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Terminology and diagnostic criteria used in studies investigating patients with subacromial pain syndrome from 1972 to 2019: a scoping review
  1. Adam Witten1,
  2. Karen Mikkelsen1,
  3. Thomas Wagenblast Mayntzhusen1,
  4. Mikkel Bek Clausen2,
  5. Kristian Thorborg1,
  6. Per Hölmich1,
  7. Kristoffer Weisskirchner Barfod1
  1. 1 Sports Orthopedic Research Center – Copenhagen (SORC-C), Department of Orthopedic Surgery, Copenhagen University Hospital, Amager-Hvidovre, Denmark
  2. 2 Department of Midwifery, Physiotherapy, Occupational Therapy and Psychomotor Therapy, Faculty of Health, University College Copenhagen, Copenhagen, Denmark
  1. Correspondence to Dr Adam Witten, Department of Orthopedic Surgery, Sports Orthopedic Research Center – Copenhagen (SORC-C), Copenhagen University Hospital Amager-Hvidovre, 2650 Hvidovre, Denmark; wittenadam{at}


Introduction There is no recognised terminology, nor diagnostic criteria, for patients with subacromial pain syndrome (SAPS). This is likely to cause heterogeneity across patient populations. This could be a driver of misconceptions and misinterpretations of scientific results. We aimed to map the literature regarding terminology and diagnostic criteria used in studies investigating SAPS.

Materials and methods Electronic databases were searched from inception to June 2020. Original peer-reviewed studies investigating SAPS (also known as subacromial impingement or rotator cuff tendinopathy/impingement/syndrome) were eligible for inclusion. Studies containing secondary analyses, reviews, pilot studies and studies with less than 10 participants were excluded.

Results 11 056 records were identified. 902 were retrieved for full-text screening. 535 were included. 27 unique terms were identified. Mechanistic terms containing ‘impingement’ are used less than before, while SAPS is used increasingly. For diagnoses, combinations of Hawkin’s, Neer’s, Jobe’s, painful arc, injection test and isometric shoulder strength tests were the most often used, though this varied considerably across studies. 146 different test combinations were identified. 9% of the studies included patients with full-thickness supraspinatus tears and 46% did not.

Conclusion The terminology varied considerably across studies and time. The diagnostic criteria were often based on a cluster of physical examination tests. Imaging was primarily used to exclude other pathologies but was not used consistently. Patients with full-thickness supraspinatus tears were most often excluded. In summary, studies investigating SAPS are heterogeneous to an extent that makes it difficult, and often impossible, to compare studies.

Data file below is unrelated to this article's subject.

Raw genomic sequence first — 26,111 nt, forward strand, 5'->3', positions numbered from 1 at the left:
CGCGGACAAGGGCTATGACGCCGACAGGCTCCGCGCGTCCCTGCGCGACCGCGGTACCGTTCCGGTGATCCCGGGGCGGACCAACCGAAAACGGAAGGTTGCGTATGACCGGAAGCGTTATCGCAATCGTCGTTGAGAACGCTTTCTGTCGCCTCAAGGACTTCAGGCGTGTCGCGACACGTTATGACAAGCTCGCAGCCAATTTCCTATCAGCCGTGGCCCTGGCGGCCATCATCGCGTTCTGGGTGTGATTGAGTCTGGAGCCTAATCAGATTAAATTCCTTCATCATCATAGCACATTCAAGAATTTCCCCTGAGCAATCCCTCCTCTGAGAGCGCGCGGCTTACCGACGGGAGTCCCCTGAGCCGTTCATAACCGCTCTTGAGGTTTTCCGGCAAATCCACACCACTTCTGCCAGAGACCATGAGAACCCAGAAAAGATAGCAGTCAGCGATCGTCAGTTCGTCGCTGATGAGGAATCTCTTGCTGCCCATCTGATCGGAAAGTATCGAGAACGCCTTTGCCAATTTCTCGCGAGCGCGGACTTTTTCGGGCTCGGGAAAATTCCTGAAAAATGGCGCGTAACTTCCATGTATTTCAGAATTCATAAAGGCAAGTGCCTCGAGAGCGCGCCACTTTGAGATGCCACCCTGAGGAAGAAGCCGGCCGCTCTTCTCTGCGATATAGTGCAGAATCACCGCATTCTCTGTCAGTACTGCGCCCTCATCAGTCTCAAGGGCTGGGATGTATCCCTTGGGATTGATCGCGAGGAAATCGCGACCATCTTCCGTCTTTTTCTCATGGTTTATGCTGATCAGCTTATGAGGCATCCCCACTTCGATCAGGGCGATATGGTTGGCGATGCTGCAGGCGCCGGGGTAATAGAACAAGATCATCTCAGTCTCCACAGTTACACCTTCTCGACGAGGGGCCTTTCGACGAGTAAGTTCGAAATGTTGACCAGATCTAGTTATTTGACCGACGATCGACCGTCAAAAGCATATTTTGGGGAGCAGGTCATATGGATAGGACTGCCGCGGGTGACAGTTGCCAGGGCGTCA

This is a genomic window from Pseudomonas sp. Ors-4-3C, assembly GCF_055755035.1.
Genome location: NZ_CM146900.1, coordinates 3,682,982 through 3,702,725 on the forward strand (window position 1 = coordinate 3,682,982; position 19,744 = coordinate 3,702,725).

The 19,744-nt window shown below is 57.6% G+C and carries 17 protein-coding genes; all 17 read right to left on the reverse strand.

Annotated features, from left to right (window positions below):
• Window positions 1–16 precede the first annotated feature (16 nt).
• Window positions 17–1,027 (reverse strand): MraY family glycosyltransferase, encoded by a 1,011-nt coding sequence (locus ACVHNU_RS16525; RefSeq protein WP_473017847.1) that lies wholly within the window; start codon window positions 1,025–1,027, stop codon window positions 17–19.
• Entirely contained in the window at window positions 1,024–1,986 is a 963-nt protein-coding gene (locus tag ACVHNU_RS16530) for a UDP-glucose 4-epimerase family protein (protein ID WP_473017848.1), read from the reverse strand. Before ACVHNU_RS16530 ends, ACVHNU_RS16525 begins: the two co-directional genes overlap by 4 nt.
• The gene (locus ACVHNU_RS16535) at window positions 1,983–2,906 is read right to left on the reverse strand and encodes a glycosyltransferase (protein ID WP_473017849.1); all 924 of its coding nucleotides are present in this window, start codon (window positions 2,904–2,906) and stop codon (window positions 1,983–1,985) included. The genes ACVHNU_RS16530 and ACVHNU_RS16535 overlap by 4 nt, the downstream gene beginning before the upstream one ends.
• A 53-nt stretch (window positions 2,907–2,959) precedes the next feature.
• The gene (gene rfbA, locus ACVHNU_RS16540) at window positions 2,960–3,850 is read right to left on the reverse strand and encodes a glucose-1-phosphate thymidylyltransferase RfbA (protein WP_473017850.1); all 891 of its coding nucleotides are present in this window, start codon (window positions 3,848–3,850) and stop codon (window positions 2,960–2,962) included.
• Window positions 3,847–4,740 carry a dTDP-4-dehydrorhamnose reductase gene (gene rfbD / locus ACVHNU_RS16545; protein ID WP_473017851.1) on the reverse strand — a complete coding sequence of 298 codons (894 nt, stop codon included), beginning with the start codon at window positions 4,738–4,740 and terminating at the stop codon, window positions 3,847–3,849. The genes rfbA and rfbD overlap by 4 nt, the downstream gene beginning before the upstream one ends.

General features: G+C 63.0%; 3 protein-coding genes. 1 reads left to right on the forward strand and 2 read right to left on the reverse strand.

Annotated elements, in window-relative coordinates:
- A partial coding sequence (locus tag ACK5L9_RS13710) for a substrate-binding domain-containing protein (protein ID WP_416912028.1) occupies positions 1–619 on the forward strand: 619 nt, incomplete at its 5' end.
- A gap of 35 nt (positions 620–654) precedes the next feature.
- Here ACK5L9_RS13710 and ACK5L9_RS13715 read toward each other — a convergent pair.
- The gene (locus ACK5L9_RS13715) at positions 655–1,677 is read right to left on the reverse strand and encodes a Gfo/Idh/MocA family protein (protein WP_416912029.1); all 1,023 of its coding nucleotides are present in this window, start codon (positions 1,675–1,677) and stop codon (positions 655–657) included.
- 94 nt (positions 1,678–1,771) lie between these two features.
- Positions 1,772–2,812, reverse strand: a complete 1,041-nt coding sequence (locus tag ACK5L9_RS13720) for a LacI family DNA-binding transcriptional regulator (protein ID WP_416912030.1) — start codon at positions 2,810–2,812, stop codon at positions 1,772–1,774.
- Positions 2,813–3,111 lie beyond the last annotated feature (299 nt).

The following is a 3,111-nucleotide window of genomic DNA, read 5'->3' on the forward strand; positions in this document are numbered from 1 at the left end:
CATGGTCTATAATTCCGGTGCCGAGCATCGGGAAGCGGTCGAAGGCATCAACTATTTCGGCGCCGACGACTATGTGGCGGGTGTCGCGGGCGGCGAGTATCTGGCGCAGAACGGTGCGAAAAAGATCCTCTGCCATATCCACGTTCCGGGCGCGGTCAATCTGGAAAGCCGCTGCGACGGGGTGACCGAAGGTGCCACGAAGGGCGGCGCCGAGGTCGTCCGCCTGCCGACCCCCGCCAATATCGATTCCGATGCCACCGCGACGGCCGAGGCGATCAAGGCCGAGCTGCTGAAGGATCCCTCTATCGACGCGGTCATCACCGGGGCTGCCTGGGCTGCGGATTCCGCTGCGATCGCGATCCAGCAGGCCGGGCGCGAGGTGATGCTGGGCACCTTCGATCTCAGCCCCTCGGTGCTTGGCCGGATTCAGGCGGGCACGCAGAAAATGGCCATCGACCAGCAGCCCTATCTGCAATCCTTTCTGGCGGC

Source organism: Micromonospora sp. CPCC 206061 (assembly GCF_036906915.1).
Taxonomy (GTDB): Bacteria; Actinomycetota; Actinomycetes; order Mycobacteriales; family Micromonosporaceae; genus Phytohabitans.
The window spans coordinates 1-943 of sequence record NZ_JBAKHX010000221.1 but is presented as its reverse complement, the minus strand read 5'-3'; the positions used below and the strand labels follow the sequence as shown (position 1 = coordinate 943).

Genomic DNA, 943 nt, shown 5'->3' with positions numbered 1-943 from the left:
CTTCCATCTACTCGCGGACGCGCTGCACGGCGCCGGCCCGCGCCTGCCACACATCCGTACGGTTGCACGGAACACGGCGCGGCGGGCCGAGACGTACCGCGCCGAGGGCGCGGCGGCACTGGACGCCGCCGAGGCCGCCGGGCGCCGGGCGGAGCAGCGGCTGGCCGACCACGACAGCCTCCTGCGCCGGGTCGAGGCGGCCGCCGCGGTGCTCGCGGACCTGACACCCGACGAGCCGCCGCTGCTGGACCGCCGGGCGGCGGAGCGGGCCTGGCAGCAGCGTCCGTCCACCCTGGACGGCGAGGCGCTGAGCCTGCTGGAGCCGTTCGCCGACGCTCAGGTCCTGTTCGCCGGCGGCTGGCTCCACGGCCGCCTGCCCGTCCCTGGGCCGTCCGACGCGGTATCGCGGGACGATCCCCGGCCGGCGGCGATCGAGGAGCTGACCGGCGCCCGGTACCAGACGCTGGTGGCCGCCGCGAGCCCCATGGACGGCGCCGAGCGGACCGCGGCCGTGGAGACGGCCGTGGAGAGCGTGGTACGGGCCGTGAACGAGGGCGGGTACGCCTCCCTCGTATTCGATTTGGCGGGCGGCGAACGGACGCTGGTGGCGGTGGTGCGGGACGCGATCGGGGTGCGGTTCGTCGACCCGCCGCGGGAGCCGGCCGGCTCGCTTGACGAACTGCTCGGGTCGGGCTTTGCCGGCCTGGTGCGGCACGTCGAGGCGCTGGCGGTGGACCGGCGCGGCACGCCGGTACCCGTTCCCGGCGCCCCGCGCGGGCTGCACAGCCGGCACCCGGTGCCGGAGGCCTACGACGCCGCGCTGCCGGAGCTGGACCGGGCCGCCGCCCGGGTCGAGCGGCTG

• Shoulder
  • Arthroscopy
  • Rotator cuff
  • Sports medicine
  • Tendinopathy

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  • Contributors AW, MBC, KT, PH and KWB conceptualised and designed the study. AW, KM and TWM designed the data collection instruments and collected data. AW and KWB drafted the initial manuscript. All authors contributed to the final manuscript. AW is responsible for the integrity of the work as a whole.

  • Funding The authors have not declared a specific grant for this research from any funding agency in the public, commercial or not-for-profit sectors.

  • Competing interests None declared.

  • Provenance and peer review Not commissioned; externally peer reviewed.

  • Supplemental material This content has been supplied by the author(s). It has not been vetted by BMJ Publishing Group Limited (BMJ) and may not have been peer-reviewed. Any opinions or recommendations discussed are solely those of the author(s) and are not endorsed by BMJ. BMJ disclaims all liability and responsibility arising from any reliance placed on the content. Where the content includes any translated material, BMJ does not warrant the accuracy and reliability of the translations (including but not limited to local regulations, clinical guidelines, terminology, drug names and drug dosages), and is not responsible for any error and/or omissions arising from translation and adaptation or otherwise.